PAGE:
Naval officers' careers could sink after drug test

The sailors are stationed on board nuclear submarines based at Naval Base Kitsap.

Six officers were busted for illegal drugs. Now they could be kicked out of the Navy.

A routine check tipped off investigators and led to the drug sting.

The sailors are stationed on board nuclear submarines based at Naval Base Kitsap.

Content Continues Below

Veterans say the stakes are too high for anyone on board a nuclear submarine to be using illegal drugs.  Those at VFW Post 239 say that is true for the entire U. S. military.

It is an elite assignment, joining the crew of a nuclear submarine, plying the world's most dangerous waters to keep this country safe.

So the fact that six officers, all submariners, were caught using illegal drugs, is stunning to those here who have served.

David Ainge says he was tested for drugs just about every month of his 20-year career, the beginning of which, he spent on board a nuclear sub.

"On a submarine, it's more critical because everybody needs to know everybody's job," he said. "Everybody needs to know how to save the boat because we're under the water. So if anybody's doing drugs and they're not in the right frame of mind, they might not do the right thing."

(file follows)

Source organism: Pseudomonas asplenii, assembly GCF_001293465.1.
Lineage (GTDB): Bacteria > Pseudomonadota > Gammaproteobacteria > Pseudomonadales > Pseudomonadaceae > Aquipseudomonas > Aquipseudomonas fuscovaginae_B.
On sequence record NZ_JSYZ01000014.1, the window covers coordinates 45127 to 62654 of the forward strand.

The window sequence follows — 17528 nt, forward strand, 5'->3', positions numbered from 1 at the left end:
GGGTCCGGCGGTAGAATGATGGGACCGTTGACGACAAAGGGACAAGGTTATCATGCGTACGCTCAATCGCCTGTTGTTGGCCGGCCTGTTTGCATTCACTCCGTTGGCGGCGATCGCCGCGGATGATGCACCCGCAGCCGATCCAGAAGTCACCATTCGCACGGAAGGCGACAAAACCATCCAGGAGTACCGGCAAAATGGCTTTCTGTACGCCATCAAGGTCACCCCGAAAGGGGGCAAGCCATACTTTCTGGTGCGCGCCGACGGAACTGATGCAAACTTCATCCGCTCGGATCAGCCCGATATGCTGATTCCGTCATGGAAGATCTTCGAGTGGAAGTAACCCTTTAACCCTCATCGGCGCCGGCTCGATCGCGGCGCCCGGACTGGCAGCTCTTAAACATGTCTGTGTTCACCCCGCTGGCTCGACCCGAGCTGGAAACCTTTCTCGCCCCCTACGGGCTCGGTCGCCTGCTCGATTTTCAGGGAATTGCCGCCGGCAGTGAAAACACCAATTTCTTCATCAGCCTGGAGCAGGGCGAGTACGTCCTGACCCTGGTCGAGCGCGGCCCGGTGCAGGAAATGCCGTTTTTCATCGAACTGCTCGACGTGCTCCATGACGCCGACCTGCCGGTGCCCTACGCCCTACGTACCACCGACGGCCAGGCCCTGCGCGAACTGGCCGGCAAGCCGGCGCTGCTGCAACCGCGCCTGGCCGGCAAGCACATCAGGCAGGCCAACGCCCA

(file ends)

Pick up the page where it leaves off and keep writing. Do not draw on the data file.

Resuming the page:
Indeed, a junior officer tested positive for an illegal drug during a random test, sparking a Naval investigation that exposed five others.

Two officers on board the USS Pennsylvania, Lieutenant junior grade Riley Hoffman, an 18-year veteran, and Lieutenant Alexander Egber, a five year veteran.  They were court-martialed and pleaded guilty.

Another Lieutenant James Hendren, also a five year veteran, served on board the USS Michigan. He, too, was court martialed and pleaded guilty to drug charges.

"By gosh all you need is one mistake," said Pete Cholometes, "and it would be a big one."

Cholometes is retired U.S. Air Force.  He says it doesn't matter what branch of the service one is in.

"Absolutely not," he said. "It should be zero tolerance whether it's enlisted, officer or otherwise."

Three of the officers are so junior they were disciplined by their commanding officers.    The three officers who were convicted face varying punishments.

But the consensus here is that these allegations will ultimately sink their Naval careers.

More news from KIRO 7